The most common side effects with transdermal administration are:
(See chapter: Nausea and Vomiting)
An immediate release opioid preparation should always be available PRN. for breakthrough pain.
No further modified release morphine
Before removing an opioid patch and changing to an alternative opioid consider carefully the reasons for doing this.
Carrying out this conversion correctly can be challenging and it is advisable to seek specialist palliative care advice.
On removal of the patch, it takes approximately 17 hours for serum concentration of fentanyl to reduce by 50% and this must be considered when converting. Different methods of conversion are practised. REVIEW the patient regularly during the changeover period.
If converting a patient with renal failure from transdermal fentanyl to an alternative opioid, always seek specialist advice.
Change to oral opioid
Change to subcutaneous opioid e.g. diamorphine or morphine or oxycodone infusion.
Consider why the pain was not responding and address any other issues.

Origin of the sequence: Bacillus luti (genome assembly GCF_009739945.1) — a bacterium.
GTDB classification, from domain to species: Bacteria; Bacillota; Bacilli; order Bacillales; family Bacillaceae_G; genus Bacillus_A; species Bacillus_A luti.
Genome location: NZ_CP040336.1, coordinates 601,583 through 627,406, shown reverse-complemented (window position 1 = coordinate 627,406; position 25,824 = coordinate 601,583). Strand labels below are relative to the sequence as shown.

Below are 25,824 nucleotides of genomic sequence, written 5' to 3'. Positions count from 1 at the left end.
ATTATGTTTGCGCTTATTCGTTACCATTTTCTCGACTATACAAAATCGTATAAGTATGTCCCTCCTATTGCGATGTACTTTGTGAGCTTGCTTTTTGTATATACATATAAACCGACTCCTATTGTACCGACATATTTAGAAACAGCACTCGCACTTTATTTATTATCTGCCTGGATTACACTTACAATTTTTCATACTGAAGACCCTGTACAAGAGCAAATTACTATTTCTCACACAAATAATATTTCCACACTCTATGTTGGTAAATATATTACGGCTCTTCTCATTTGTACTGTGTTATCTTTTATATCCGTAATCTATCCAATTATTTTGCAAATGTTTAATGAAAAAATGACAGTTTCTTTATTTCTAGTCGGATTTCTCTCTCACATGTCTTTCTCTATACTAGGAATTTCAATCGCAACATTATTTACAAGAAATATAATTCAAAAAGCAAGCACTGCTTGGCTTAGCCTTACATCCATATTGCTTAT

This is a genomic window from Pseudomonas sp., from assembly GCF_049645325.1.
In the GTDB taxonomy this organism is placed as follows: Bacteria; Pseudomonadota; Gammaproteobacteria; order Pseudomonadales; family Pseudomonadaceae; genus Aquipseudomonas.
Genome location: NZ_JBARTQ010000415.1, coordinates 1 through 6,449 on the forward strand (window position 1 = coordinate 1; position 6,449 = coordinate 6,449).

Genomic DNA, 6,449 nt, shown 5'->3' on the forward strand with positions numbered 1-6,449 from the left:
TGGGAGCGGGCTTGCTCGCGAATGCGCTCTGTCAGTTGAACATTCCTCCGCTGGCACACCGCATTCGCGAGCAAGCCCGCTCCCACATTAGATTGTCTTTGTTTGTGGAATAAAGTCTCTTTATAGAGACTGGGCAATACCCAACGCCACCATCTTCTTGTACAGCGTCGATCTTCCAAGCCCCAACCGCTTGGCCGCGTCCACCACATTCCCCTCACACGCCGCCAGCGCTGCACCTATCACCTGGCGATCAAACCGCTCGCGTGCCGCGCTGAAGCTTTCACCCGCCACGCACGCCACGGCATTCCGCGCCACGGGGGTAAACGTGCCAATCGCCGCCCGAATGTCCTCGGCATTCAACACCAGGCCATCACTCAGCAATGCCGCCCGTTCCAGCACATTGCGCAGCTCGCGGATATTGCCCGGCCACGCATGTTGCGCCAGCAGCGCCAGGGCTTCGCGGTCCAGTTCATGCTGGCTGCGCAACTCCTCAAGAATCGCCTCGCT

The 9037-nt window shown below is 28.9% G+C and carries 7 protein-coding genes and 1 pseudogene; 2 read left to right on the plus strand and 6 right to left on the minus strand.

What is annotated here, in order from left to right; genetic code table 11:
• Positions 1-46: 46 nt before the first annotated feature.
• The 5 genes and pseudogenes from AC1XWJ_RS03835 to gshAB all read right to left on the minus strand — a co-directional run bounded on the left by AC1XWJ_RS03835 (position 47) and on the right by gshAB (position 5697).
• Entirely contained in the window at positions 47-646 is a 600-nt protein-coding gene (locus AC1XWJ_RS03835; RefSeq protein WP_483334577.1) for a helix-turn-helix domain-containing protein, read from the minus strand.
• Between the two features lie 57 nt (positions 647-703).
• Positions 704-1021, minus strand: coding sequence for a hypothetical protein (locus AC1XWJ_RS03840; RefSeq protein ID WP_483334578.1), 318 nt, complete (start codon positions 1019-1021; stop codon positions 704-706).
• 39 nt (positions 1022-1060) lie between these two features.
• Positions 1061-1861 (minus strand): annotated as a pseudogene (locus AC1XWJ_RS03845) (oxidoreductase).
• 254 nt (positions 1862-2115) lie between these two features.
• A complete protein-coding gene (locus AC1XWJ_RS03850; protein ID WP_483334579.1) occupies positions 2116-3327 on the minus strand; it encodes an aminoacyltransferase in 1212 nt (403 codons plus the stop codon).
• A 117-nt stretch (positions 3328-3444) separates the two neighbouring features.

Consider seeking specialist palliative care advice.
Administer an immediate release opioid (e.g. PRN. oral morphine or SC opioid). Re-titrate new analgesics to the patient’s requirements.
In some areas, it is best practice to continue with fentanyl patch administration, adding an appropriate dose of opioid via the subcutaneous route. Consult local guidelines.
It is advised that transdermal opioid patches should be prescribed by their brand name where possible.
Two different transdermal formulations are currently available, reservoir and matrix:
Use the links below for further information about Transdermal Opioids:
This Guide is intended for use by healthcare professionals and the expectation is that they will use clinical judgement, medical, and nursing knowledge in applying the general principles and recommendations contained within. They are not meant to replace the many available texts on the subject of palliative care.
Some of the management strategies describe the use of drugs outside their licensed indications. They are, however, established and accepted good practice. Please refer to the current BNF for further guidance.
While WMPCPS takes every care to compile accurate information , we cannot guarantee its correctness and completeness and it is subject to change. We do not accept responsibility for any loss, damage or expense resulting from the use of this information.